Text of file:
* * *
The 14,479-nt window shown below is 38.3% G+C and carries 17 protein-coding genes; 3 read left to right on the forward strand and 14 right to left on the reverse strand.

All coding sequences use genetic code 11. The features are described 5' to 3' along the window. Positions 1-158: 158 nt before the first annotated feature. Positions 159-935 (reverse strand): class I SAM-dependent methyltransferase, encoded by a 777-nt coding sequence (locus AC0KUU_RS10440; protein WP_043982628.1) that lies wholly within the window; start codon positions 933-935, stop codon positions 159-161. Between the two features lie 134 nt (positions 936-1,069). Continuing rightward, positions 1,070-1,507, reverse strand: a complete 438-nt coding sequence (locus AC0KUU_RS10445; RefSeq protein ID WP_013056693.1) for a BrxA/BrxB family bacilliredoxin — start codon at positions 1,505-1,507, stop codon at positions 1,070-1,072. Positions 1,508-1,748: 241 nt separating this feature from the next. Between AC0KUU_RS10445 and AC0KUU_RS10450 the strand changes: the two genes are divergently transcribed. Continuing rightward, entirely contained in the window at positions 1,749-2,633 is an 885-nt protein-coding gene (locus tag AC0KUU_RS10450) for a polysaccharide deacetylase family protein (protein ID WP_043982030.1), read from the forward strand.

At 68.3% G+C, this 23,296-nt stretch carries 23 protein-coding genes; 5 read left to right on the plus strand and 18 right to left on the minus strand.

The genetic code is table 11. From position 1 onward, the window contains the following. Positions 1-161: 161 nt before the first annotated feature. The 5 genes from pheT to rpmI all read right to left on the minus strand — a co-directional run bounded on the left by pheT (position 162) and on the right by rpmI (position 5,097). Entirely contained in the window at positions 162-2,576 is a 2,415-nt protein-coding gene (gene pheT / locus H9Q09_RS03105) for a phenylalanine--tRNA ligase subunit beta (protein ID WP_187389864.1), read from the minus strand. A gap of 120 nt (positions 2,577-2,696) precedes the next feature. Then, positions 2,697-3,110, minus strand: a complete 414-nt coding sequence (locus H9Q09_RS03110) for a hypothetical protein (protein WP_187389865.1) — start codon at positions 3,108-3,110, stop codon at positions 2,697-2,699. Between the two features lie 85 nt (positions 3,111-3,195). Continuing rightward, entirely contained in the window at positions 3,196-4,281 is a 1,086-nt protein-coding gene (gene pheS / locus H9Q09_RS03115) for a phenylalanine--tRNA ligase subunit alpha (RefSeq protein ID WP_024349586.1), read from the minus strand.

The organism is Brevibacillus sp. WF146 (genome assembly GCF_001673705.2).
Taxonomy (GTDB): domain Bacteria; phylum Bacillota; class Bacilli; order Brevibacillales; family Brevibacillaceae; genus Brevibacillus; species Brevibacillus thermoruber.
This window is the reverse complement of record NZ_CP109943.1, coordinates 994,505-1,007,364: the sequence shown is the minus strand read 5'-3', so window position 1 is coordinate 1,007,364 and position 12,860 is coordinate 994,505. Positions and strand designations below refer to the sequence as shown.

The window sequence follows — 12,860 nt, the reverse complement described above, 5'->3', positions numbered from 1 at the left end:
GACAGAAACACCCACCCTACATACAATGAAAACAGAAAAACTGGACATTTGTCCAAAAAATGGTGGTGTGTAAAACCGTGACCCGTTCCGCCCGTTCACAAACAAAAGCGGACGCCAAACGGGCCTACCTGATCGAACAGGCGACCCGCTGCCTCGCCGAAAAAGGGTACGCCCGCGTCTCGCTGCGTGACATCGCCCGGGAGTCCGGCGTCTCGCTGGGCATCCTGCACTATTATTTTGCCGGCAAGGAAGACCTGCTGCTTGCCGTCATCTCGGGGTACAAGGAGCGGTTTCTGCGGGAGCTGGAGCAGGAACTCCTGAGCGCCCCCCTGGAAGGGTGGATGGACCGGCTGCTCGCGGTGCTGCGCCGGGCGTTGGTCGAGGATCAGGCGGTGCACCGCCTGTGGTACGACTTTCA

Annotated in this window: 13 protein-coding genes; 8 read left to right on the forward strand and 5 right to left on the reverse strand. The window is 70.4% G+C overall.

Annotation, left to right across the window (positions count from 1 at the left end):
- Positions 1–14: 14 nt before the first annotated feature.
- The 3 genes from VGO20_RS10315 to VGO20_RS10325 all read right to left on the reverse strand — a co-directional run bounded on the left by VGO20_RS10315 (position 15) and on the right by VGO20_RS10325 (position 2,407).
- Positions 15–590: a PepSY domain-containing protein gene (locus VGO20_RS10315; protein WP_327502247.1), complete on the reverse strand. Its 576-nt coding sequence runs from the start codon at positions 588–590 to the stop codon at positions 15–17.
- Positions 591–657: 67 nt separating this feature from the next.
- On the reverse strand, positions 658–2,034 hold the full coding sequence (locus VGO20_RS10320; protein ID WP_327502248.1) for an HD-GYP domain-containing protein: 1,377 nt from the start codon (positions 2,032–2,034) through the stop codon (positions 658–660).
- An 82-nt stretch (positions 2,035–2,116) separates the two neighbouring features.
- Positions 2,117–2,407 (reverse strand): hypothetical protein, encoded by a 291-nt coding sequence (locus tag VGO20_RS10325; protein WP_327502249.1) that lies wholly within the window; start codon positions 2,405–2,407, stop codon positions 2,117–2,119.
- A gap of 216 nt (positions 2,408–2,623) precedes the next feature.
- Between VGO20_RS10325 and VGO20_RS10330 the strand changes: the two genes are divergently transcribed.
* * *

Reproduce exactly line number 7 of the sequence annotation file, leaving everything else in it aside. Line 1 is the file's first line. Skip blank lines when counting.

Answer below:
This window is the reverse complement of record NZ_CP109943.1, coordinates 994,505-1,007,364: the sequence shown is the minus strand read 5'-3', so window position 1 is coordinate 1,007,364 and position 12,860 is coordinate 994,505. Positions and strand designations below refer to the sequence as shown.